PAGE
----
All you need to know when choosing your first credit card

All you need to know when choosing your first credit card
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Applying for your first credit card? Whether you have been putting off getting a credit card for years or you have recently landed your first full-time job, a credit card is a big commitment which shouldn't be taken lightly.

If you are considering taking the plunge into the world of credit cards, there are some things you need to know to help you understand credit cards better and avoid paying hefty interest rates and fees.

Here are some terms you should get to know before choosing a card suited to you. 

Purchase interest rate

This is the amount that a financial institution charges you when you make a purchase. Compare credit cards online to find a credit card that offers a low interest rate so you can avoid paying more in interest charges.

Cash advance interest rate

This is the amount of interest a financial institution will charge you for making cash withdrawals. This is usually at a much higher interest rate than purchases and there is usually no interest-free period so you are charged interest from the moment the money is withdrawn. It is best to avoid making cash withdrawals if you don't need to.

Annual fees

Some financial institutions charge annual fees to use their service which are debited from your credit card account or added to your bill each year. When looking for a credit card, it may be useful to compare cards on the required annual fee to ensure that you are paying a competitive rate.

Interest free period

An interest-free period is the time frame in which you do not pay any interest on purchases. Each card offers different interest free periods but the common period is usually 55 days. To avoid paying interest, take advantage of this time and pay for your purchases before the interest-free period ends.

Credit limit

This is the total limit set on your card. For a first card it is better to opt for a low limit like $2000. The lower the limit the more control you have over your card, the less money you have to pay back and the more chance you have of controlling your balance. Some people with a higher credit card limit are tempted to spend it all and get stuck in a cycle of increasing debt due to interest rates.

Minimum payment

A minimum payment is the smallest amount you are required to pay on your credit card bill. Minimum payments are usually around 3 percent of the balance so if you were to pay the bare minimum each month it could end up taking decades to pay of your balance. Pay more than the minimum required or better still try and pay the balance in full to save on interest charges.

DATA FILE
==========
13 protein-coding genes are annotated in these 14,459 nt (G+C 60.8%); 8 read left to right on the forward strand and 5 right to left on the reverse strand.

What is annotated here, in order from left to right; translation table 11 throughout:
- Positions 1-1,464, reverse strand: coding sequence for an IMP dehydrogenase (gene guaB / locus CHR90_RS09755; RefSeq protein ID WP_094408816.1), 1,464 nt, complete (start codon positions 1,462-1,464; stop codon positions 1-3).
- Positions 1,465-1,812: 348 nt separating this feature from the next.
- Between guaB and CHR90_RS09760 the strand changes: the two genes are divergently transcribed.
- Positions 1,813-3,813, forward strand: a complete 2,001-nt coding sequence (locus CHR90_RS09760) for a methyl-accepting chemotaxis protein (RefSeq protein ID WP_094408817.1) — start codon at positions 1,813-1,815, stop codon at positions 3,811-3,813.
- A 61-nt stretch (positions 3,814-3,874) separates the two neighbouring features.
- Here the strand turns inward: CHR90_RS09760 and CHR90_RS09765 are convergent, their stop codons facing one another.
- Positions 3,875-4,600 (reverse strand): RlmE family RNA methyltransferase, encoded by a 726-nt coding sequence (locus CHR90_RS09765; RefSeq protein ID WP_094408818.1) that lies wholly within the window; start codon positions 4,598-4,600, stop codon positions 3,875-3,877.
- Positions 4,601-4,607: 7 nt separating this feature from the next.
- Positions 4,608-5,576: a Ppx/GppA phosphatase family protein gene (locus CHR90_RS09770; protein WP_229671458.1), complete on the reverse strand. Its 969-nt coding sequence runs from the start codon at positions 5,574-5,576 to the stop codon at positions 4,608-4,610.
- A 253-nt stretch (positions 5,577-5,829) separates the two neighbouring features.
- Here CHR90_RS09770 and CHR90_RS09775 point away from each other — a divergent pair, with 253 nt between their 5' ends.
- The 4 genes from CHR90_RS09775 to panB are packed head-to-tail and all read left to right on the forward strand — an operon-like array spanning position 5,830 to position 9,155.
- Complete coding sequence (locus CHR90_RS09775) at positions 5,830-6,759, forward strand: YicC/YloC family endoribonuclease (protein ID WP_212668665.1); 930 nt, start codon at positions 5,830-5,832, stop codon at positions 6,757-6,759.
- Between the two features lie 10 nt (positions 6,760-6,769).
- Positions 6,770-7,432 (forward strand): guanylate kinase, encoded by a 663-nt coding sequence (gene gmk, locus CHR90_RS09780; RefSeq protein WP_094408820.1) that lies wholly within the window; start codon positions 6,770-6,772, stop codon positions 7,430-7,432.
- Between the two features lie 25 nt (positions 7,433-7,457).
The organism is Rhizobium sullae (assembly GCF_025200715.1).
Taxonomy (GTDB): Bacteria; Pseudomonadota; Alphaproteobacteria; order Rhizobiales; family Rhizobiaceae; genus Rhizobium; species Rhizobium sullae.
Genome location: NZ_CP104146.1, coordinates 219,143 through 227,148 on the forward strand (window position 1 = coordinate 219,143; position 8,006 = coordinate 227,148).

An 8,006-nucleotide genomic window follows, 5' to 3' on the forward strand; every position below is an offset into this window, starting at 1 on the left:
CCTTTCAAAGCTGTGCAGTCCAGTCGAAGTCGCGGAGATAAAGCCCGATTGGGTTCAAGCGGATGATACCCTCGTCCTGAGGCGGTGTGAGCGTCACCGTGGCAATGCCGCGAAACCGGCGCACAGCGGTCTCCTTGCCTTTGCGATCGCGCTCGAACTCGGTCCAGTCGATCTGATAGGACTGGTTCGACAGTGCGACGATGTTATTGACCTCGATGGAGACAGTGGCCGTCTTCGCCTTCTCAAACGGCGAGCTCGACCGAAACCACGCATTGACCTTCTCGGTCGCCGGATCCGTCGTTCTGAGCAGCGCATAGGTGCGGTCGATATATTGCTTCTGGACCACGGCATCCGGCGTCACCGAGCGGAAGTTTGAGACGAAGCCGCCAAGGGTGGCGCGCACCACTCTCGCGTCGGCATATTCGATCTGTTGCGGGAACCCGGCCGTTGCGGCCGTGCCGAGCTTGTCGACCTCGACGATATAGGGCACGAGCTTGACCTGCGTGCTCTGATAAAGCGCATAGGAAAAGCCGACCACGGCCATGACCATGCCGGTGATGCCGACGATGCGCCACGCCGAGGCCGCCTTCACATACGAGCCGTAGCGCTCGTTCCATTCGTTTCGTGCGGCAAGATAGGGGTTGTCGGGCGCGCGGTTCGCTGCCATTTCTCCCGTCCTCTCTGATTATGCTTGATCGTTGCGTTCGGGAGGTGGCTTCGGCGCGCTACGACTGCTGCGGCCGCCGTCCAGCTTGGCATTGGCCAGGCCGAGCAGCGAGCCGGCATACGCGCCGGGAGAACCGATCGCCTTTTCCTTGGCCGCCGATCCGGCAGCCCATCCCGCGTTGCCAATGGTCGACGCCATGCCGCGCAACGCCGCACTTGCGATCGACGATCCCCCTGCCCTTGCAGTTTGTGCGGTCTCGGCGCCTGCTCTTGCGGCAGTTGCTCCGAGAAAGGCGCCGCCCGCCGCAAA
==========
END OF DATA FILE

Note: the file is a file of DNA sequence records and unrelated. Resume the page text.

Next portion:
Rewards Programs

Some credit cards are part of rewards programs offered by providers where you can earn points for spending money on your card. these points can be used for a range of things depending on the program including flights and hotels for your next trip away. It is important to weigh up the benefit of these rewards against their fees and interest rates when deciding if these cards are for you. The RateCity Rewards Program Comparison tool is a good place to start looking at these types of cards.  

Finally, always read the product disclosure statement which shows a full list of fees and charges before signing on the dotted line.

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This is an information service. By browsing on the website and/or using our search tools, you are asking RateCity to provide you with information about products from multiple financial institutions. We will try to show you a range of products in response to your request for information. The search results do not include all providers and may not compare all features relevant to you, for further details refer to our FSCG. The rating shown is only one factor to take into account when considering these products. We are not a credit provider, and in giving you product information we are not making any suggestion or recommendation to you about a particular credit product. If you decide to apply for a product, you will deal directly with a financial institution, and not with RateCity. Rates and product information should be confirmed with the relevant financial institution, and you should review the PDS before you decide to purchase. See our terms of use for further details. This advice is general and has not taken into account your objectives, financial situation or needs. Consider whether this advice is right for you.